Like Caryl Phillips and Philip Roth in the domain of Anglophone literature, or Paul Gilroy and Sander Gilman in the realm of cultural theory, they spell out the ongoing connection between subjectivities brought into being by these different strains of modern violence with admirable clarity. Permitted to reside and work in the polis of Athens, the metic could nevertheless never hope to attain citizen status, from which he was precluded by an irreducible foreignness.
Athenian metics could hail from Asia, Africa, other parts of Europe, and other regions of Greece itself: all were equally excluded from fully belonging to the State, comrades in their shared, officially decreed marginality. Metics could be whipped for misdemeanours but, unlike the case for slaves, limits were set in place by the law regarding the extremity of the violence meted out. For a fuller analysis of this category in the ancient world see D.
The waves of immigration to France from Africa and the Maghreb would not begin in earnest until after the s. Italian peasant immigration was concentrated mostly in Provence. If pressed, members of the baying crowd would no doubt not take long to specify Jews as their particular target, and indeed European history of the thirties and forties would earmark this obscurely defined group for special attention. Herein lies its fascination. I want to work with this vague category of political being, the contours of which are so infuriatingly blurred, in order to investigate, through expressions of contemporary francophone culture, the current terms of its modern perpetuation.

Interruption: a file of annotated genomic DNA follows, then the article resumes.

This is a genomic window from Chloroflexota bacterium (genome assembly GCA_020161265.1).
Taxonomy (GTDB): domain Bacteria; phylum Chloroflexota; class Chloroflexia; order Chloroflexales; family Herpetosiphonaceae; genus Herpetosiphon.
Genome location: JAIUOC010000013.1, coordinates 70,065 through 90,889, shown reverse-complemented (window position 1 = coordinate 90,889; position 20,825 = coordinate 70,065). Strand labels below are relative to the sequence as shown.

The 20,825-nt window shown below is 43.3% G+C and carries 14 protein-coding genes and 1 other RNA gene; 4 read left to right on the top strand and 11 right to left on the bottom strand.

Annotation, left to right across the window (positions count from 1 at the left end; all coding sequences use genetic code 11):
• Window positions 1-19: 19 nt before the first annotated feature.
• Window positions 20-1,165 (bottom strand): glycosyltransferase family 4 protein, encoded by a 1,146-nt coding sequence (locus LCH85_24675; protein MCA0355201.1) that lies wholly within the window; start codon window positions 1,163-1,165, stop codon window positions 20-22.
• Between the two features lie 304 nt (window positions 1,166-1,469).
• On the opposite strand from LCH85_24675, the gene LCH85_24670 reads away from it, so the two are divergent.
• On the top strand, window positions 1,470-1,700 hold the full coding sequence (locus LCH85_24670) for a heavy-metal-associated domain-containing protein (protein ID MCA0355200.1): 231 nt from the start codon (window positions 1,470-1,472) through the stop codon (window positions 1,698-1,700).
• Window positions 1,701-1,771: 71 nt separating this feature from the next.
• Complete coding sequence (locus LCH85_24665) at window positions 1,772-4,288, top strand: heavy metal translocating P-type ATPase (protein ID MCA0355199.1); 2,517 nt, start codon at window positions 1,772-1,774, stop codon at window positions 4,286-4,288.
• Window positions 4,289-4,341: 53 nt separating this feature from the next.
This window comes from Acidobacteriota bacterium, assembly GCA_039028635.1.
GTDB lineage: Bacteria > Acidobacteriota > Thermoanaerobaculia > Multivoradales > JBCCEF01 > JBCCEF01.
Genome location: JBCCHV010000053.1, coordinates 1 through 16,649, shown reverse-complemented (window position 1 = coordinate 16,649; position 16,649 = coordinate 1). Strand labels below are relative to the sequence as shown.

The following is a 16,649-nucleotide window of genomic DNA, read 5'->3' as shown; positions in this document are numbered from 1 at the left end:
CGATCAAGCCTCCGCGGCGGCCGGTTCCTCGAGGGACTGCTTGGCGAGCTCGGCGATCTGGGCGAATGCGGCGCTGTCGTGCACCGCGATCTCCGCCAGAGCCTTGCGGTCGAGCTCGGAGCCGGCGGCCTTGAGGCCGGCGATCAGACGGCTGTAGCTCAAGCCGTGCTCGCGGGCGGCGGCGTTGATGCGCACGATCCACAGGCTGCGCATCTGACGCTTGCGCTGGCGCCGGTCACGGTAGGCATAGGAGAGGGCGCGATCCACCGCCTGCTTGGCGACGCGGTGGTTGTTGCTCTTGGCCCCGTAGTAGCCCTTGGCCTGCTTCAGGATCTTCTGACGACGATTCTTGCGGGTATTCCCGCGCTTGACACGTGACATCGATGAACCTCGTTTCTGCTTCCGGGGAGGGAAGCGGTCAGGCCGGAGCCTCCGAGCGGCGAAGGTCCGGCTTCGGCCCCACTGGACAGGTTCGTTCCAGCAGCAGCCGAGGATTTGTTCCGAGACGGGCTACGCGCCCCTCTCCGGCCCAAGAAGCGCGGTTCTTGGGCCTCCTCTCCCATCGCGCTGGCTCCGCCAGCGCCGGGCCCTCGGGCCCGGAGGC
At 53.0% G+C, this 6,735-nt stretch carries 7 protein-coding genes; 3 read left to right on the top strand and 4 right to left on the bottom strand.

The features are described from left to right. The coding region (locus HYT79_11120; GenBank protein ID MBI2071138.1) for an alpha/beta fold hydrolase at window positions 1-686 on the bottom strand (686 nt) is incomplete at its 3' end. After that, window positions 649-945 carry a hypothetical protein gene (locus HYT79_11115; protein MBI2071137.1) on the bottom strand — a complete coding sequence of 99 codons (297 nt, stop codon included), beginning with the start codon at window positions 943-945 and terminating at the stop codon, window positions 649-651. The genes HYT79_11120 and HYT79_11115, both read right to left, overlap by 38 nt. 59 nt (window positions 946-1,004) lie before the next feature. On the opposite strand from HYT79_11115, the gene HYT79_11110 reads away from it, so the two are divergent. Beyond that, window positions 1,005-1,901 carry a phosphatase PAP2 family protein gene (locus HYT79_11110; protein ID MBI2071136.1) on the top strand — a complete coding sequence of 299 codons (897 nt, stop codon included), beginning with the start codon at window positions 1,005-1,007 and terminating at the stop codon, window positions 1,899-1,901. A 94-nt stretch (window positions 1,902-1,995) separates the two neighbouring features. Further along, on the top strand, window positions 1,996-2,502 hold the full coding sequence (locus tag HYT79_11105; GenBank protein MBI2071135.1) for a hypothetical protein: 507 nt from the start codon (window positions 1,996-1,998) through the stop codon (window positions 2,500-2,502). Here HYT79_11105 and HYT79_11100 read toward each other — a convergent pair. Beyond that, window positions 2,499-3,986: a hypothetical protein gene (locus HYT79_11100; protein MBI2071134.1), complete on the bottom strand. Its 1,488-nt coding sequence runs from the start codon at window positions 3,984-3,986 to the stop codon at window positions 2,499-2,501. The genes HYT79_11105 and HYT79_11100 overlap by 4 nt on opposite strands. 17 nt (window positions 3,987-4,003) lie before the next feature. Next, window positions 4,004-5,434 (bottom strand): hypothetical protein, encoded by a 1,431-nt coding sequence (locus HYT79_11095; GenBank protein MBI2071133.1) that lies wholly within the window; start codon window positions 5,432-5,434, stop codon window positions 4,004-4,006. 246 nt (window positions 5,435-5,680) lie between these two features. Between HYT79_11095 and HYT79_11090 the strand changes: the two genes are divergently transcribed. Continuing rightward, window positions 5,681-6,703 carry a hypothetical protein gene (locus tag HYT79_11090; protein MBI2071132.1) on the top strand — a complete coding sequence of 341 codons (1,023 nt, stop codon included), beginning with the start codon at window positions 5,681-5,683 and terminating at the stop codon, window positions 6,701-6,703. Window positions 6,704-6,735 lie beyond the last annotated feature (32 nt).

Allen, Lincoln: University of Nebraska Press, What might the analysis of such a space teach us about the ongoing categorizations of superiority and inferiority?
The second half of the thesis is, in many ways, a far more pessimistic account of metamorphosis. The potentially liberating theoretical insights of the first two chapters find themselves in the final two chapters put into increasingly despairing and desperate practice. Chapter Three looks at some narratives by the Haitian author Marie Chauvet. The final chapter, on contemporary French novelist and playwright Marie NDiaye, takes this destabilization of the redemptive power of metamorphosis even further. What kind of ethics of metamorphosis can be derived from such an apparently downwardly spiralling trajectory?